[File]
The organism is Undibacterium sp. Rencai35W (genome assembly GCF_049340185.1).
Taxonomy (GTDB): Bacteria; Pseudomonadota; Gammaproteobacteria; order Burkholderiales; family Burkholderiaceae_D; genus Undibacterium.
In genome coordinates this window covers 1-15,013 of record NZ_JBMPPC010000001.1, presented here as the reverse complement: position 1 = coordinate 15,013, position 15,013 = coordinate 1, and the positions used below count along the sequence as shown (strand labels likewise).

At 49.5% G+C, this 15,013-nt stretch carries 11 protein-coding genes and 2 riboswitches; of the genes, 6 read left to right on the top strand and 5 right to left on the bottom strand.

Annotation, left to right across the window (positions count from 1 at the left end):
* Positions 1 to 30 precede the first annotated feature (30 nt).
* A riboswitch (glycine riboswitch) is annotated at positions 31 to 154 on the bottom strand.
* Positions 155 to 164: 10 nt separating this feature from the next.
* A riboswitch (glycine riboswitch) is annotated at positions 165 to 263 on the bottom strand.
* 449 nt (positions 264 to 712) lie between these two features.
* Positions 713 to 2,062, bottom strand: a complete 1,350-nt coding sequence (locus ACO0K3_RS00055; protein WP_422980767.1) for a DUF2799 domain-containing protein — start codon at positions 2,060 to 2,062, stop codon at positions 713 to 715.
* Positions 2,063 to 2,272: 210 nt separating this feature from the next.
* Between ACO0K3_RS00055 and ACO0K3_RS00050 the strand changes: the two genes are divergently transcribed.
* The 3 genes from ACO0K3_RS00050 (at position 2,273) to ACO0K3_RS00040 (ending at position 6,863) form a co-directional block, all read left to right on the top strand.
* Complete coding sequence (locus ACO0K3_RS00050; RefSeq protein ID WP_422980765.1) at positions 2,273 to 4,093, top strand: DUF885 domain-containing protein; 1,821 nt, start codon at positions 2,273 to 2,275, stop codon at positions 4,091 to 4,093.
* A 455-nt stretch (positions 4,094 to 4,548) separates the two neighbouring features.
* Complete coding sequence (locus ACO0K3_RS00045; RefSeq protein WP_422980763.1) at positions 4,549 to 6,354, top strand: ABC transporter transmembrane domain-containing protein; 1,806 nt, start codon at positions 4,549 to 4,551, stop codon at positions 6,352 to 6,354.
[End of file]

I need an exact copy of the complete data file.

The organism is Undibacterium sp. Rencai35W (genome assembly GCF_049340185.1).
Taxonomy (GTDB): Bacteria; Pseudomonadota; Gammaproteobacteria; order Burkholderiales; family Burkholderiaceae_D; genus Undibacterium.
In genome coordinates this window covers 1-15,013 of record NZ_JBMPPC010000001.1, presented here as the reverse complement: position 1 = coordinate 15,013, position 15,013 = coordinate 1, and the positions used below count along the sequence as shown (strand labels likewise).

At 49.5% G+C, this 15,013-nt stretch carries 11 protein-coding genes and 2 riboswitches; of the genes, 6 read left to right on the top strand and 5 right to left on the bottom strand.

Annotation, left to right across the window (positions count from 1 at the left end):
* Positions 1 to 30 precede the first annotated feature (30 nt).
* A riboswitch (glycine riboswitch) is annotated at positions 31 to 154 on the bottom strand.
* Positions 155 to 164: 10 nt separating this feature from the next.
* A riboswitch (glycine riboswitch) is annotated at positions 165 to 263 on the bottom strand.
* 449 nt (positions 264 to 712) lie between these two features.
* Positions 713 to 2,062, bottom strand: a complete 1,350-nt coding sequence (locus ACO0K3_RS00055; protein WP_422980767.1) for a DUF2799 domain-containing protein — start codon at positions 2,060 to 2,062, stop codon at positions 713 to 715.
* Positions 2,063 to 2,272: 210 nt separating this feature from the next.
* Between ACO0K3_RS00055 and ACO0K3_RS00050 the strand changes: the two genes are divergently transcribed.
* The 3 genes from ACO0K3_RS00050 (at position 2,273) to ACO0K3_RS00040 (ending at position 6,863) form a co-directional block, all read left to right on the top strand.
* Complete coding sequence (locus ACO0K3_RS00050; RefSeq protein ID WP_422980765.1) at positions 2,273 to 4,093, top strand: DUF885 domain-containing protein; 1,821 nt, start codon at positions 2,273 to 2,275, stop codon at positions 4,091 to 4,093.
* A 455-nt stretch (positions 4,094 to 4,548) separates the two neighbouring features.
* Complete coding sequence (locus ACO0K3_RS00045; RefSeq protein WP_422980763.1) at positions 4,549 to 6,354, top strand: ABC transporter transmembrane domain-containing protein; 1,806 nt, start codon at positions 4,549 to 4,551, stop codon at positions 6,352 to 6,354.